Posted 05 June 2007 - 12:56 AM
What Motivates Patriarch
Mesrob's Political Rhetoric?
By Harut Sassounian
The California Courier
It is not always easy to figure out what prompts the Armenian Patriarch of
Constantinople (Istanbul), Mesrob II, to make at times conflicting and
Those familiar with the oppressive conditions within Turkey understand full
well that the Patriarch and his flock are hostages in the hands of the Turkish
government. Consequently, it is clear that some of his statements are made
under coercion and duress.
In April, when the Patriarch flew to Dallas to participate in a politically
tendentious conference organized by a Turkish group, Archbishop Khajag
Barsamian, the Primate of the Eastern (U.S.) Diocese, issued a press release
expressing his opposition to this one-sided "Armenian-Turkish dialogue." The Primate
said that the Patriarch "has a very limited ability to freely express his true
thoughts and concerns because of oppressive Turkish free-speech laws."
Furthermore, in a letter dated April 12, 2007, to Dr. Gerald R. Turner, the
President of Southern Methodist University, Primate Barsamian rightly described
the Patriarch as "a virtual 'prisoner of conscience' of the Turkish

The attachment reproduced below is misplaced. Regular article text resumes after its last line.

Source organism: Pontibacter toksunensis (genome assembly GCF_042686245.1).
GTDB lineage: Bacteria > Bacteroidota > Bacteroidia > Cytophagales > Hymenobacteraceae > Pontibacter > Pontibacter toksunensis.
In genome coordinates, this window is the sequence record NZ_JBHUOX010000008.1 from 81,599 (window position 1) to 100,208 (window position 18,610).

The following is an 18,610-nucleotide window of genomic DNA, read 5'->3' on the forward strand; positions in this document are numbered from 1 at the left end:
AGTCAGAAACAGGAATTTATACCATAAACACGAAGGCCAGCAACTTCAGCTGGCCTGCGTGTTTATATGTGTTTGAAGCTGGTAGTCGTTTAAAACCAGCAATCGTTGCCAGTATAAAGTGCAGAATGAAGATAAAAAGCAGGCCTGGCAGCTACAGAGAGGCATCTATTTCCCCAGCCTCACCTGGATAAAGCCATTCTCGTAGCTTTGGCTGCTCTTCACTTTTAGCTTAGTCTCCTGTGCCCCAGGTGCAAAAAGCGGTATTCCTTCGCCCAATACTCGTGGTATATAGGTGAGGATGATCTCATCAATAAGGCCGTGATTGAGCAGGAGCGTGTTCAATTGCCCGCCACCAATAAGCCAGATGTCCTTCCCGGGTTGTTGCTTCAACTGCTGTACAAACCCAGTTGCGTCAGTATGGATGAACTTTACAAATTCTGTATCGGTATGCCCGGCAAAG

government." Abp. Barsamian, who is originally from Turkey, knows well the situation of
the Armenian community in Istanbul. His letter prompted the University to
cancel its sponsorship of the conference.
However, not all of the Patriarch's political statements and actions are
dictated by the Turkish government. Knowing what is expected of him, the Patriarch
sometimes, without even being asked by Ankara, makes statements that he knows
will please his Turkish masters. By doing so, he may be hoping that he would
be in the good graces of Turkish officials, leading to the reduction of the
government's oppressive measures toward the local Armenian community.
In his dealings with Turkish officials, the Patriarch may exploit the
Armenian Diaspora's opposition to his pro-Turkish stance by telling the government
that he risks losing all credibility unless genuine concessions are made to
improve the conditions of the Armenian community.
At times, the Patriarch's actions completely baffle the Armenian public both
within and outside Turkey. A couple of years ago, he disappeared from the
Patriarchate for several weeks without any notice or explanation of his
whereabouts. Despite the fact that Istanbul Armenians are fervently devoted to their
church and clerical leadership, many members of his flock are not too pleased
with his idiosyncrasies. He has publicly feuded with Catholicos Karekin II as
well as the publishers of the local Armenian press, including Hrant Dink, the
recently assassinated editor of Agos newspaper. Those who disagree with him
describe the 51-year-old Patriarch as "highly intelligent, but brash."
Which of the foregoing three explanations account for the Patriarch's recent
statement on the Armenian Genocide? During a meeting with a U.S. congressional
delegation at the Armenian Patriarchate in Istanbul on May 30, the Patriarch
told the visiting Members of Congress: "From the perspective of both
Turkish-Armenia bilateral relations, and relations between the Armenians of Turkey and